IRRC6: Update 1

It's time for an Italian Renaissance Costuming Challenge 6 update! It's just past the one month mark so far.

I decided to start on the petticoat first to test out a new cutting layout and new hand sewing techniques. Usually, I just pleat 3 yds or so of fabric to a waistband but I tried a pattern with gores and I rather like the effect. I also decided to handsew the entire petticoat. I used a running stitch for the long seams and hand finished them by trimming one side, folding the longer side over top of it and slip stitching it down.

 I then knife pleated the skirt to the waistband and attached with a backstitch. I still need to hem it but I’m going to wait until the gown is done so I know what length to hem it. I was pleasantly surprised at how fast it stitched up but I haven’t decided how much of the rest of my ensemble I want to hand stitch.

Next, I started work on the gown. I used an existing bodice pattern from an English gown and shortened it to get the raised waistline I wanted. For the inner layer of the bodice, I used some cotton canvas. I used six steel bones on the bodice front for a bit of extra support.

I then cut the outer layer, folded the seam allowance over and catch stitched it down. Then I cut the lining fabric (some linen cotton from my stash), folded the seam allowance down and slip stitched it down. Next up is sewing it all together and then eyelets.

Wednesday, May 18, 2016

Konmari Organization Part One

I'm not doing a detailed vlogging of the organization part of the Konmari method, but I did want to share some of my progress today! I'll take you to a couple places around the house where I've implemented new organization.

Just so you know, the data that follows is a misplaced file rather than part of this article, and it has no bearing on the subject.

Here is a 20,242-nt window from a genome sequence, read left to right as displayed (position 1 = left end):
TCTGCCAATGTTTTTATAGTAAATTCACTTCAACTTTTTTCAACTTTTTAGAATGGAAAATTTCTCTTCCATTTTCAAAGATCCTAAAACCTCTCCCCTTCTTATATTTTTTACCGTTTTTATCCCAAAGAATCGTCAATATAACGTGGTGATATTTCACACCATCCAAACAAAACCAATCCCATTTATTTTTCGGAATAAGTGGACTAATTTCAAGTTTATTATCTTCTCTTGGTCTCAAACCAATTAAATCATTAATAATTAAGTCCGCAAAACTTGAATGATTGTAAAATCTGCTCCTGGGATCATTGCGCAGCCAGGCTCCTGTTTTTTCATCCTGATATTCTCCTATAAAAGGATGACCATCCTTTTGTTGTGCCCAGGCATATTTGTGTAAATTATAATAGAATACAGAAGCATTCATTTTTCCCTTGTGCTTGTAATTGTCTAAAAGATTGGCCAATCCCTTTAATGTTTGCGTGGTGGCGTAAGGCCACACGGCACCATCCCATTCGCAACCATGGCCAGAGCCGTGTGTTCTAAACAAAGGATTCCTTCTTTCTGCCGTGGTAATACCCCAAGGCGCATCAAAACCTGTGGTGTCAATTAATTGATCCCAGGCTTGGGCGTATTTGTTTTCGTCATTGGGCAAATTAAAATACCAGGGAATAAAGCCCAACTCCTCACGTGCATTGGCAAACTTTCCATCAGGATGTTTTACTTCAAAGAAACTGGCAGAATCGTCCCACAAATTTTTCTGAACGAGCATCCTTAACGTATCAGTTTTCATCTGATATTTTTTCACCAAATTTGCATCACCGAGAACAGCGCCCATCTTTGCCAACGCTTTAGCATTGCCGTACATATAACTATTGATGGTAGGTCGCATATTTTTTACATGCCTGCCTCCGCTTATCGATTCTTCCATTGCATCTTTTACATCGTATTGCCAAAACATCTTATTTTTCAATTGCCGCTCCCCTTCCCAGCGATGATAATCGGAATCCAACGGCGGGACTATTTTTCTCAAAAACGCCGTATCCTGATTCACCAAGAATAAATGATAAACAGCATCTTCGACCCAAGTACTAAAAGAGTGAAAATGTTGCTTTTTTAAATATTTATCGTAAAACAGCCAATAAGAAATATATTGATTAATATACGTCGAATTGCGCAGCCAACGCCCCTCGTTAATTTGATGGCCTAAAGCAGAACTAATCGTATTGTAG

Monday, May 16, 2016

Day at the beach

The absolute best part about living in Florida is the beach. I just adore the ocean and sometimes we just go there to hang out and don't even get in.

My favorite outfit for just such an activity is my 1930s beach pjs made from this Wearing History pattern. They are seriously the most comfortable thing ever but they make you look so glamorous. 

I made these pjs out of some yummy 100% linen so they are dreamy to wear and quite practical for the summer sun. (And it's Florida so our summers usually last from May through September.)

I also like that it covers me up which means less places to slather on sunscreen and less places to get burnt! I probably should have brought a hat though because the sun was fierce!

I always get lots of comments when I wear these. Beach wear fashions have definitely gone downhill since the 30s. I guess people aren't used to seeing glamor on the beach any more!

On this particular occasion, I was attending a beach baptism which was really cool but definitely wasn't going to include me getting dunked. (Fun fact: I was baptized in a hot tub.)

I did end up doing a bit of wading right before we left. Even just this bit of water helps cool you down a lot and I can imagine many beach going ladies in the 30s doing the same thing.

Even though you can't see it well because of the wind, I also got a new hair cut! My hair wasn't quite grown out enough to do exactly what I wanted but my hairdresser worked some magic to give me this 20s inspired bob! Hopefully, I can get a more authentic 20s cut in a few months when all the layers grow out but until then, at least all the unmanageable bits are gone!

What's your favorite thing to wear to the beach?